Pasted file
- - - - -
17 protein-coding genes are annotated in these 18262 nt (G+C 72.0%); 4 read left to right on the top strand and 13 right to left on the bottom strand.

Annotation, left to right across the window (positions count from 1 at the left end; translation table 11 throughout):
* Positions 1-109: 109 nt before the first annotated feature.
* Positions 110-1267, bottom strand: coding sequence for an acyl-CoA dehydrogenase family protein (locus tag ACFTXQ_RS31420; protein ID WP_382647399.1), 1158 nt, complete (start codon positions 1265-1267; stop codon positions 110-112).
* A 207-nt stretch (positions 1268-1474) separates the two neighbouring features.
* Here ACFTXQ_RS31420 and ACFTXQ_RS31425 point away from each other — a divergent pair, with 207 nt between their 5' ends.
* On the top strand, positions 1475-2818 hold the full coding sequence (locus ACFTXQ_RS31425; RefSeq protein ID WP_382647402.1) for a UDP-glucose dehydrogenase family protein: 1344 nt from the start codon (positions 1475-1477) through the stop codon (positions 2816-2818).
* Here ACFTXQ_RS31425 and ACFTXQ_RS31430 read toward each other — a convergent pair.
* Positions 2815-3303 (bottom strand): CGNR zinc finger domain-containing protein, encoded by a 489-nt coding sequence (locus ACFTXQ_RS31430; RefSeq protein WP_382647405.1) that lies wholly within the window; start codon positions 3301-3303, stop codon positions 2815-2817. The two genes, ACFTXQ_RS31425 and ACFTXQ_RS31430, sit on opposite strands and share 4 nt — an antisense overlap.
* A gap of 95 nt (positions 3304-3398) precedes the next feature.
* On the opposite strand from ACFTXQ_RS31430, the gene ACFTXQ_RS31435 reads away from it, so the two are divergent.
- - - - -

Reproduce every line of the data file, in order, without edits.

17 protein-coding genes are annotated in these 18262 nt (G+C 72.0%); 4 read left to right on the top strand and 13 right to left on the bottom strand.

Annotation, left to right across the window (positions count from 1 at the left end; translation table 11 throughout):
* Positions 1-109: 109 nt before the first annotated feature.
* Positions 110-1267, bottom strand: coding sequence for an acyl-CoA dehydrogenase family protein (locus tag ACFTXQ_RS31420; protein ID WP_382647399.1), 1158 nt, complete (start codon positions 1265-1267; stop codon positions 110-112).
* A 207-nt stretch (positions 1268-1474) separates the two neighbouring features.
* Here ACFTXQ_RS31420 and ACFTXQ_RS31425 point away from each other — a divergent pair, with 207 nt between their 5' ends.
* On the top strand, positions 1475-2818 hold the full coding sequence (locus ACFTXQ_RS31425; RefSeq protein ID WP_382647402.1) for a UDP-glucose dehydrogenase family protein: 1344 nt from the start codon (positions 1475-1477) through the stop codon (positions 2816-2818).
* Here ACFTXQ_RS31425 and ACFTXQ_RS31430 read toward each other — a convergent pair.
* Positions 2815-3303 (bottom strand): CGNR zinc finger domain-containing protein, encoded by a 489-nt coding sequence (locus ACFTXQ_RS31430; RefSeq protein WP_382647405.1) that lies wholly within the window; start codon positions 3301-3303, stop codon positions 2815-2817. The two genes, ACFTXQ_RS31425 and ACFTXQ_RS31430, sit on opposite strands and share 4 nt — an antisense overlap.
* A gap of 95 nt (positions 3304-3398) precedes the next feature.
* On the opposite strand from ACFTXQ_RS31430, the gene ACFTXQ_RS31435 reads away from it, so the two are divergent.